As my teaching career at the West Virginia School for the Deaf began the fall after my graduation from Salem College, I fell in love with my job and the community of Romney. Each day my ASL skills improved and I so much needed to be in this community at the time.
Ringing in my ears (head noise) had been somewhat bothersome but suddenly a more severe kind of tinnitus became my constant and annoying companion. It disrupted my concentration and interfered with my ability to focus on conversations. I was distracted when I tried to speechread. I’m sure most of you have experienced tinnitus (head noise after a loud concert or being exposed to a loud burst of sound) that normally goes away after a short period of time. However, ongoing clicking, buzzing, throbbing, roaring, knocking, swooshing, chirping, honking, and popping noises began to cause me to lose sleep. You might say it’s comparable to someone who has migraines – only the person experiencing the tinnitus or migraine knows when it’s happening.
There are times when I feel a sharp pain, as if something has penetrated my eardrum. Sometimes the head noise would be so loud I’d go to answer the door thinking the dog was barking; only to discover he was curled up on his bed sleeping. I’ve also been known to request one of my sons to “turn down his music” only to realize the music was all inside my head and had nothing to do with what was coming through his speakers. At any rate, I was becoming emotionally stressed to the point I forced myself to schedule an appointment with an audiologist.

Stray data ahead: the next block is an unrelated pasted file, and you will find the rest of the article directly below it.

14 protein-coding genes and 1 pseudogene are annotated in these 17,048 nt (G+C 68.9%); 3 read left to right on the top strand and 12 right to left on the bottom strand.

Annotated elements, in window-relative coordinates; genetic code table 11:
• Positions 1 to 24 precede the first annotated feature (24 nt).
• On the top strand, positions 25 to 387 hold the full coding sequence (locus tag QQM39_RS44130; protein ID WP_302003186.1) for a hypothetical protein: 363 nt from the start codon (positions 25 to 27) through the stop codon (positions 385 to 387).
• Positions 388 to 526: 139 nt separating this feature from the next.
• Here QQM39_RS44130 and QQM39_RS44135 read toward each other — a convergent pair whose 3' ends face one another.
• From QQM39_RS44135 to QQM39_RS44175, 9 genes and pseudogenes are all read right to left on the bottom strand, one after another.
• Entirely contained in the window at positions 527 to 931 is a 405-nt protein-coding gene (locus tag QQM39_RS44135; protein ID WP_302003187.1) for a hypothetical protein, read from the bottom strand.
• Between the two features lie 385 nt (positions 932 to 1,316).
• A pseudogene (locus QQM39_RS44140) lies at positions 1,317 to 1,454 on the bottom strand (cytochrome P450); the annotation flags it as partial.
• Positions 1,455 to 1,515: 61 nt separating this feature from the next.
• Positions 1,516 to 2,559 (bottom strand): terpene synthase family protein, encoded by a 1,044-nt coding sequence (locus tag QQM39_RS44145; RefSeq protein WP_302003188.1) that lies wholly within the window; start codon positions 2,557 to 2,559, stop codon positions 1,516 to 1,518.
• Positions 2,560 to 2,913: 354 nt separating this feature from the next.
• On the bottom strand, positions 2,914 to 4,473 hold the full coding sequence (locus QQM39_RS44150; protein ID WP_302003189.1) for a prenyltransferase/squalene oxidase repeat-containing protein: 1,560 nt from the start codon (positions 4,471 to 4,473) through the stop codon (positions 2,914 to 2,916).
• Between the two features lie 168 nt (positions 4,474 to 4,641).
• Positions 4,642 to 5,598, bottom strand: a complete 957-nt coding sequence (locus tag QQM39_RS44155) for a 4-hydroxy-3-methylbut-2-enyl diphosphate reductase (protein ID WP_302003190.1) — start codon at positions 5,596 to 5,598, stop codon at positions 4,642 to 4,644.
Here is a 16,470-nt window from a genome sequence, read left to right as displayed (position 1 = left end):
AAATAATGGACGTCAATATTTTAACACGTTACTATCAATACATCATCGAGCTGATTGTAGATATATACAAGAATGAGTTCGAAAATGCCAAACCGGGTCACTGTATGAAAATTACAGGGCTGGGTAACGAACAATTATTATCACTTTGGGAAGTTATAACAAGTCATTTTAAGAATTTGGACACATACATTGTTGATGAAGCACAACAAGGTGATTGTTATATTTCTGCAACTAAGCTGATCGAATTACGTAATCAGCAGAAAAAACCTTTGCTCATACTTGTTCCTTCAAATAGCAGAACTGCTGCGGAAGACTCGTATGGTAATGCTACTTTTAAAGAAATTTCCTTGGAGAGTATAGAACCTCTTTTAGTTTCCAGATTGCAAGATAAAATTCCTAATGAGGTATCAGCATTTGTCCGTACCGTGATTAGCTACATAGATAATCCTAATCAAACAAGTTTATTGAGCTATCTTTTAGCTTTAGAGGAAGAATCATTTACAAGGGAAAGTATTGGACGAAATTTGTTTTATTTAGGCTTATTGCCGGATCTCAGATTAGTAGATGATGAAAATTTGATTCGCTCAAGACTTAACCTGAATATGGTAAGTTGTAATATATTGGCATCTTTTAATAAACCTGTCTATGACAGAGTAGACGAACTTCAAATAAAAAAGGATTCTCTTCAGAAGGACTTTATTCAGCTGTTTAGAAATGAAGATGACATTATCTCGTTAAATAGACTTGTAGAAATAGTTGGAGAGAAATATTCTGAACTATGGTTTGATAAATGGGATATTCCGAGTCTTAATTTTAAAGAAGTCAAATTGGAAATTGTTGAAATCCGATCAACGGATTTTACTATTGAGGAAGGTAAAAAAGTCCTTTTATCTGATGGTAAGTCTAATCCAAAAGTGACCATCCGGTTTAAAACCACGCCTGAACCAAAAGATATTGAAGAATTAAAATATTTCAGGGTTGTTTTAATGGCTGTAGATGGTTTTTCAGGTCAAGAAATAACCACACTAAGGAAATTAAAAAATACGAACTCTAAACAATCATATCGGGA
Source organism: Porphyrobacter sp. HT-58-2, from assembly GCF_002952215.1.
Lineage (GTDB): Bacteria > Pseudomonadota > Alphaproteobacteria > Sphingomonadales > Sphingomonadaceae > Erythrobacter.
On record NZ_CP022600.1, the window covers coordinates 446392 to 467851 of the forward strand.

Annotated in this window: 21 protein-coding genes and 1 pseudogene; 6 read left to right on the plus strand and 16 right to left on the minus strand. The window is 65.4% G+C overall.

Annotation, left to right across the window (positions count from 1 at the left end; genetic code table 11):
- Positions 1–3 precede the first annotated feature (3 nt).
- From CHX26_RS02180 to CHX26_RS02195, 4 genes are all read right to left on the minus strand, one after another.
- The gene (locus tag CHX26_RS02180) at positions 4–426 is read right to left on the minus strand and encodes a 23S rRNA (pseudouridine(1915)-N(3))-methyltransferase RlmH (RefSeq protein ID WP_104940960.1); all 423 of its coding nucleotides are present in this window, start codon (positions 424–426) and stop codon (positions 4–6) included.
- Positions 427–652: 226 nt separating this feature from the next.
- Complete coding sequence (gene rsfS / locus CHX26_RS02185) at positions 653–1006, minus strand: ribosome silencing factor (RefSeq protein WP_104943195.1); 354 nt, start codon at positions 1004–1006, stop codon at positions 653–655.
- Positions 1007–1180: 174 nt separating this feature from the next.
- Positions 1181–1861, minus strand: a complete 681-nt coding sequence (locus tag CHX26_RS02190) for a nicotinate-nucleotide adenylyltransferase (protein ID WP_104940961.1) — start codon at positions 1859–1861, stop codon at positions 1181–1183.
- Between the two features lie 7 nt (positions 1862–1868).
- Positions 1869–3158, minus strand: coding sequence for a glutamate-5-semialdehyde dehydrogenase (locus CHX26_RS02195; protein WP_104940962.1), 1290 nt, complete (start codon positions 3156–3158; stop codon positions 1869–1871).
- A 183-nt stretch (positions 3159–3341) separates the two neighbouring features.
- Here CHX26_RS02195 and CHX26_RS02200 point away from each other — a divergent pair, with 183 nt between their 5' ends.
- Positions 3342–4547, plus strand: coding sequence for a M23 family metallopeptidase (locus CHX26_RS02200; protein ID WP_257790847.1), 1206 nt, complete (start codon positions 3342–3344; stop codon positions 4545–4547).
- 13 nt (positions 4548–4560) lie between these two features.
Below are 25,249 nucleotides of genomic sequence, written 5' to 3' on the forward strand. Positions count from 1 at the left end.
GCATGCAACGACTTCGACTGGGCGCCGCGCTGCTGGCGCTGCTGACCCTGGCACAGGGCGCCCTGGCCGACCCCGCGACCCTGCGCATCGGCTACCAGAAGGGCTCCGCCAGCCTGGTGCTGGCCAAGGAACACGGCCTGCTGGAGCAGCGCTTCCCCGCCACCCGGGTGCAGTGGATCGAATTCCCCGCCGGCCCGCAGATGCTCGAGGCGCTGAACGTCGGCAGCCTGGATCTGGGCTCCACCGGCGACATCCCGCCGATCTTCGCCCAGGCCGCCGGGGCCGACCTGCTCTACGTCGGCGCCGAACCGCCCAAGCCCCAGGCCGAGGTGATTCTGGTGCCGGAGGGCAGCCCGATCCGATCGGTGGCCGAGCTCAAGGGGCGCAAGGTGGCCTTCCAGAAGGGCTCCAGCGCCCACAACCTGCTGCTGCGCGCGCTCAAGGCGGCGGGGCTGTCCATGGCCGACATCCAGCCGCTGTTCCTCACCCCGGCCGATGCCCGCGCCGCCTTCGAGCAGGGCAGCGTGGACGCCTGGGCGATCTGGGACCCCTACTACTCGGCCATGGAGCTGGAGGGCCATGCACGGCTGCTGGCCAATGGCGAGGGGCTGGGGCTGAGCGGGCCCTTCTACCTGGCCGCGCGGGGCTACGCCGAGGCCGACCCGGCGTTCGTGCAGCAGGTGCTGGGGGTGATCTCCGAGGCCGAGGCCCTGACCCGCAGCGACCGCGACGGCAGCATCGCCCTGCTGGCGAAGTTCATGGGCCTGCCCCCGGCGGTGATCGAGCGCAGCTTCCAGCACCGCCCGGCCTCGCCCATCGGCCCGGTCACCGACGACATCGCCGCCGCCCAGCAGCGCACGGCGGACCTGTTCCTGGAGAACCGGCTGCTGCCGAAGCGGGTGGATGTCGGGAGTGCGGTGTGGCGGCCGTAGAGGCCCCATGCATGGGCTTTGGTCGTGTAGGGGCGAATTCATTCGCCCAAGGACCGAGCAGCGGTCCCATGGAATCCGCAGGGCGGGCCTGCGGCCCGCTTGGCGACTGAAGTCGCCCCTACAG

You’ll recall from previous posts my anxiety of hearing tests. Once inside the sound proof booth I could hardly complete a hearing test. The tinnitus was so loud and ongoing I could barely tell if I was responding to the head noise or to sound being presented through the headphones. The audiologist could tell though when I clicked the button to indicate I had heard something but no sound had been fed through the headphones. He tried to retest me using an open field test, sending sound through speakers and not using headphones. Still the results were dismal and at the age of 22 I had a profound loss in all frequencies. In other words, I went from being in the hard of hearing range to being deaf. I was fit with a powerful hearing aid, a body aid type.